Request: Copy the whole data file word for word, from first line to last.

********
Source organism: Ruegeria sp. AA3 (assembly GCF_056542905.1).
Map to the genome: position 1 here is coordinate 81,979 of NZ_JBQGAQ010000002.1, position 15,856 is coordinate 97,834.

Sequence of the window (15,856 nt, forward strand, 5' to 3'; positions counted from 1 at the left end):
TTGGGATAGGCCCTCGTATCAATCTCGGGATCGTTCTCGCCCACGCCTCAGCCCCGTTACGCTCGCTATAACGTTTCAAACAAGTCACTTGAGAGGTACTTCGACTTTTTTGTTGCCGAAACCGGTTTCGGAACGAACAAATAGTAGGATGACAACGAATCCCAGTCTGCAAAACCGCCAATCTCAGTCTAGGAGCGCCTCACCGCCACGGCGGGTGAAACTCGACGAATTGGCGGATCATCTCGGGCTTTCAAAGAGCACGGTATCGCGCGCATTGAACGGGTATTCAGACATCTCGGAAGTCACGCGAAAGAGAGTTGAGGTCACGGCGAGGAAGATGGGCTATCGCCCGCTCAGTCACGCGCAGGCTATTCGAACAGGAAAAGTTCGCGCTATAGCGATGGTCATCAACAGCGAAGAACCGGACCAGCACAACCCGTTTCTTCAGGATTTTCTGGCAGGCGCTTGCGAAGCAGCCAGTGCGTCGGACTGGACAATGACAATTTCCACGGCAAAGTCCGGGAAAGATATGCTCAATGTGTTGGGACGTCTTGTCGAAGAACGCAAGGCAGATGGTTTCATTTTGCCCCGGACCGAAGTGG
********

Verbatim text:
Source organism: Ruegeria sp. AA3 (assembly GCF_056542905.1).
Map to the genome: position 1 here is coordinate 81,979 of NZ_JBQGAQ010000002.1, position 15,856 is coordinate 97,834.

Sequence of the window (15,856 nt, forward strand, 5' to 3'; positions counted from 1 at the left end):
TTGGGATAGGCCCTCGTATCAATCTCGGGATCGTTCTCGCCCACGCCTCAGCCCCGTTACGCTCGCTATAACGTTTCAAACAAGTCACTTGAGAGGTACTTCGACTTTTTTGTTGCCGAAACCGGTTTCGGAACGAACAAATAGTAGGATGACAACGAATCCCAGTCTGCAAAACCGCCAATCTCAGTCTAGGAGCGCCTCACCGCCACGGCGGGTGAAACTCGACGAATTGGCGGATCATCTCGGGCTTTCAAAGAGCACGGTATCGCGCGCATTGAACGGGTATTCAGACATCTCGGAAGTCACGCGAAAGAGAGTTGAGGTCACGGCGAGGAAGATGGGCTATCGCCCGCTCAGTCACGCGCAGGCTATTCGAACAGGAAAAGTTCGCGCTATAGCGATGGTCATCAACAGCGAAGAACCGGACCAGCACAACCCGTTTCTTCAGGATTTTCTGGCAGGCGCTTGCGAAGCAGCCAGTGCGTCGGACTGGACAATGACAATTTCCACGGCAAAGTCCGGGAAAGATATGCTCAATGTGTTGGGACGTCTTGTCGAAGAACGCAAGGCAGATGGTTTCATTTTGCCCCGGACCGAAGTGG